“I think I can be more aggressive and she can help me save,” said Jutanugarn. “I think today came out pretty good. We had a good match…She made some birdies, also. It’s not only me make like seven birdies, but I feel like more
comfortable every time I make a birdie because she made par already and I know she’s a good putter, so she kept me calm.”


Jodi Ewart-Shadoff/Holly Clyburn (England) DEFEATED Cristie Kerr/Lexi Thompson (USA), 2&1
Team England jumped out to an early lead on the second hole against home team USA and never looked back. The momentum shifted back and forth throughout the round with Clyburn and Ewart-Shadoff able to capitalize on more of their chances. A birdie from Shadoff on 15 and another from Clyburn on 17 sealed Team USA’s fate as Team England’s first pairing collected two points before heading to watch their teammates.
“Ever since we got here this week, the team has bonded really well, and I knew that coming into it everyone was going to get on really well,” Ewart-Shadoff said. “Everyone is really laid back. You know, it helps. We were walking down the fairway right next to each other the whole time today. Lexi and Cristie, I don’t think they walked together at all. I think we’re having a lot of fun out there, and it definitely helped.”
Charley Hull/Mel Reid (England) DEFEATED Gerina Piller/Stacy Lewis (USA), 2&1
In a rematch between four members of the European and American Solheim Cup teams, it was Team England that came out on top. Team USA started with the early lead and were 2UP through six holes but momentum shifted on holes 7-8-9 and England took a lead they never lost. Charley Hull’s eagle on 16 and birdie on 17 clinched the win for Team England and gave them four points for the day, leaving Team USA with no points to show for some solid play.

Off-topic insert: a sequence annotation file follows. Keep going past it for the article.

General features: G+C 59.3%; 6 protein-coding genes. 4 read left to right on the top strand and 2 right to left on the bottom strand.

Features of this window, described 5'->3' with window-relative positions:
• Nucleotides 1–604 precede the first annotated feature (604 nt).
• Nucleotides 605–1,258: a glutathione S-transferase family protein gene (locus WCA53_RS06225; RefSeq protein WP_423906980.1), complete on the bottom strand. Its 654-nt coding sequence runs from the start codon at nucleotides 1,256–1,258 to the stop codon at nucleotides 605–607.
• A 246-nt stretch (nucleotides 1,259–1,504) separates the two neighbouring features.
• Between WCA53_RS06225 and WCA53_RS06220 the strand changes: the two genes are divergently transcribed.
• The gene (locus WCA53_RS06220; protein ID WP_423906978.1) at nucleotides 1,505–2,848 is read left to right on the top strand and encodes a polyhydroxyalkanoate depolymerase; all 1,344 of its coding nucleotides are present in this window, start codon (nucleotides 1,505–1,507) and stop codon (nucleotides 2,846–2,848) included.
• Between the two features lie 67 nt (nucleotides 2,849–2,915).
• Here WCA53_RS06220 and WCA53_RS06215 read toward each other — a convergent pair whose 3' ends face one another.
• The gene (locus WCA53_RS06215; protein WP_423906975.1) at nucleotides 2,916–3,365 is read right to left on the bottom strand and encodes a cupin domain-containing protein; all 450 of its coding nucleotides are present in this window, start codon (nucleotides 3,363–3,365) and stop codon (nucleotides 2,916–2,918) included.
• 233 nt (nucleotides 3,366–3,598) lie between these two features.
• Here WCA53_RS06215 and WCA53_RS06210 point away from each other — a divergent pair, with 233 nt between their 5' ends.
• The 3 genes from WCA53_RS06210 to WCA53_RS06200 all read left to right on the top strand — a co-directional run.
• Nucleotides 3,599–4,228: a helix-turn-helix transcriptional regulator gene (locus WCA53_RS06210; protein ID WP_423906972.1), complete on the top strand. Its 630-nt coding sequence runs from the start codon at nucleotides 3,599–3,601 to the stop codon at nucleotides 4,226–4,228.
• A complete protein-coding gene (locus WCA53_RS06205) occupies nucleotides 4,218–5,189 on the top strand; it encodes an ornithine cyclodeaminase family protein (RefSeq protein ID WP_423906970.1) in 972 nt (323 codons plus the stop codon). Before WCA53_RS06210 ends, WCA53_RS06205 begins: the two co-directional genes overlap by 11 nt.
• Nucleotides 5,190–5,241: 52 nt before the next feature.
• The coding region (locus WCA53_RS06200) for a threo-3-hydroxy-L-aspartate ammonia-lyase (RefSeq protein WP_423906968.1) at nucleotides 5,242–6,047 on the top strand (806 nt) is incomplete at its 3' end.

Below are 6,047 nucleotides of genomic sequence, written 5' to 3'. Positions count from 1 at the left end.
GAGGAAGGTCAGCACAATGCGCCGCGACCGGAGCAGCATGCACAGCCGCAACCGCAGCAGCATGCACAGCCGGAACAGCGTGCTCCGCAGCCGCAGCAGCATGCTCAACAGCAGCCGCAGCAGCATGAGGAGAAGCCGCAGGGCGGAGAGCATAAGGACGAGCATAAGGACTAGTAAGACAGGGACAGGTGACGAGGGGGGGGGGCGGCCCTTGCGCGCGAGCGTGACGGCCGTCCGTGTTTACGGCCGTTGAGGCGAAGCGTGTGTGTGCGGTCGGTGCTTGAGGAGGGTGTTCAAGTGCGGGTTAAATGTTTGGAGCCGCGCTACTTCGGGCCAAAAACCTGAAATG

“Well, I just love playing in this kind of environment, especially when you are a bit of an underdog,” Hull said. “I just like proving people wrong, and it just makes you go out there, gives you a little bit more of a buzz. I enjoy playing against the Americans. Even on paper, we was obviously not as strong as the Americans. Yeah, it was great. I think it definitely helped us in a way because even people not cheering us on the golf course, we was kind of saying that, that we kind of like it because it makes us want to keep on making birdies and keep their crowd quiet.”


Amy Yang/In Gee Chun (Republic of Korea) DEFEATED Shanshan Feng/Xi Yu Lin (China), 2 UP
Amy Yang and In Gee Chun were able to put the first points on the board for the No. 1 seed Team Korea by winning 2UP against Shanshan Feng and Xi Yu Lin.

After the groups sat all square after five holes, Chun made a birdie on the sixth and the group didn’t look back eventually closing out the match on 18 when Yang’s short birdie putt was conceded.

“Shanshan and Jing are two of the most wonderful persons and two best Chinese players,” Chun said. “We’re just lucky to get two points against them.”

Jing Yan/Simin Feng (China) DEFEATED So Yeon Ryu/Sei Young Kim (Republic of Korea), 1 UP
The upset of the day came from the Chinese team of Simin Feng and Jing Yan when they defeated one of the strongest teams on paper, So Yeon Ryu and Sei Young Kim, in the final match of the day. The match was all square through the first six holes until Yan birdied the par-3 7th hole. They would exchange punches the rest of the way. Birdies on the 10th pulled the Koreans even but the Chinese struck back winning back-to-back holes on 11 and 12. Ryu won holes 13 and 14 to pull even again until an eagle on the 16th by Yan put the Chinese 1UP with two to play.

After both Korean players birdied the par-4 18th hole and Feng missed her birdie chance, it came down to Yan’s eight-foot birdie to halve the hole and win the match.

“Well, I knew that whatever we did, we already put in a good round, so then I like playing with So Yeon and Sei Young,” said Yan. “They are such amazing players. We really did our best out there, and whatever we did, we already had a point, so it was a good round. I really wanted to drop that putt for Jenny Money (teammate Shanshan Feng), so yeah, we were able to do that, which I’m so happy about.”